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Parents' Guide to

The Trip

By Brian Costello, Common Sense Media Reviewer

age 16+

Very graphic violence, language in dark comedy-thriller.

Movie NR 2021 113 minutes
The Trip Poster Image

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What you will—and won't—find in this movie.

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Is It Any Good?

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Kids say (2 ):

This is a gruesomely graphic and pitch-black comedy-horror-thriller loaded with entertaining plot twists great and small. The Trip starts off seemingly as an intentionally ludicrous dark comedy about a married couple who have grown to hate each other so much, they've both decided to kill the other while on a vacation in a remote cabin. There's a glib nihilism that makes our unhappily married couple seem like a Scandinavian Al and Peg Bundy, but as we get deeper into the movie's second act, plot twists that are rewarding for those paying close attention start to unfurl, and while there are still elements of the darkest comedy, what really begins to emerge is a series of increasingly violent confrontations. It starts becoming less like Married with Children and more like Deliverance, and not just due to the most disturbing scene in the movie.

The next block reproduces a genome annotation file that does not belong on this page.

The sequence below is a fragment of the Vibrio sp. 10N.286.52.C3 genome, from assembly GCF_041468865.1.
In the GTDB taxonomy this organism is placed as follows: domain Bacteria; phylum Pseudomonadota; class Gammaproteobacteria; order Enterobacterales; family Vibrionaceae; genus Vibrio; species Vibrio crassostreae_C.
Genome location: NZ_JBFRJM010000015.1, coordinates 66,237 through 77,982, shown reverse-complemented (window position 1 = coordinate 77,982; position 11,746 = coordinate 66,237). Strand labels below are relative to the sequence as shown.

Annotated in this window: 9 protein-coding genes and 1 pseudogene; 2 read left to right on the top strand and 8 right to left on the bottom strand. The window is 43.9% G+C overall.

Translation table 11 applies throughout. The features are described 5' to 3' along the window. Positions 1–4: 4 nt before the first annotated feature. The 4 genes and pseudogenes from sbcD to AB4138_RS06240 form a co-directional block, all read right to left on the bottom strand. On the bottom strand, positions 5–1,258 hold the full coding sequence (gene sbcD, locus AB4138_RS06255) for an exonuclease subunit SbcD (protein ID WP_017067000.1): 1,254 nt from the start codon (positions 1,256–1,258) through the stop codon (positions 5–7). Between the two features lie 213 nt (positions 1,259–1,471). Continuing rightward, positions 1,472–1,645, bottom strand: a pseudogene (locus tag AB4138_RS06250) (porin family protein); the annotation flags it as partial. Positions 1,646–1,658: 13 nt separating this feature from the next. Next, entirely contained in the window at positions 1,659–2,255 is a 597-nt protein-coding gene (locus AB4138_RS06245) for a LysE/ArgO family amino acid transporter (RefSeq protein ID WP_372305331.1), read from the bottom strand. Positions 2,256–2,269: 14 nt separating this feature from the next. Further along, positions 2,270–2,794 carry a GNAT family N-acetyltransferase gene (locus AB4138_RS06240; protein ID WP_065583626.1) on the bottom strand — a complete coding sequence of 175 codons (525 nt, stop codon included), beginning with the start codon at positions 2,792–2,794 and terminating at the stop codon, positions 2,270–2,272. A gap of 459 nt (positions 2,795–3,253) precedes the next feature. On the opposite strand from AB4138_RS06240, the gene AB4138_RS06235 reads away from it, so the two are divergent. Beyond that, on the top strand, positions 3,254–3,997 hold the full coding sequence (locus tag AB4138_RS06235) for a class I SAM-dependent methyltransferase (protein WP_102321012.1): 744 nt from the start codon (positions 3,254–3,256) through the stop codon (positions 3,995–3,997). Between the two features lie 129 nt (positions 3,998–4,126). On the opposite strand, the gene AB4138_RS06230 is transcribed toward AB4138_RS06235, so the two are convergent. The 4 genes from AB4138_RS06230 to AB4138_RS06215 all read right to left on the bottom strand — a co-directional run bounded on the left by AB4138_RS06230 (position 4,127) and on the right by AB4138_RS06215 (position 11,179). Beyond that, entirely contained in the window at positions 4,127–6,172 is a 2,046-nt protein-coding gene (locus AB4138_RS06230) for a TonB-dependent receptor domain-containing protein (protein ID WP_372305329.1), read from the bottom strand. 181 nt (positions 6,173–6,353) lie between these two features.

It's a fast-paced and stylish, rooted in the film school of Ritchie, Tarrantino, etc. Expect time jumps, caustic dialogue, the frenzy of unusual violence. In spite of or because of this, it's a good movie. In a movie filled with surprise and tension, the movie's very end is perhaps the least surprising aspect to the movie, and drives home the nihilism permeating so much of the rest of the movie. It's a choice that works for the overall style of the movie, even if you feel cheated for the times when you rooted for the lead characters to survive the violence and brutality they've suffered. It's a major understatement to say that this isn't exactly a kid-friendly movie, but for older teens and adults who enjoy this kind of noir style and sensibility, there's a lot to enjoy with The Trip.

Movie Details

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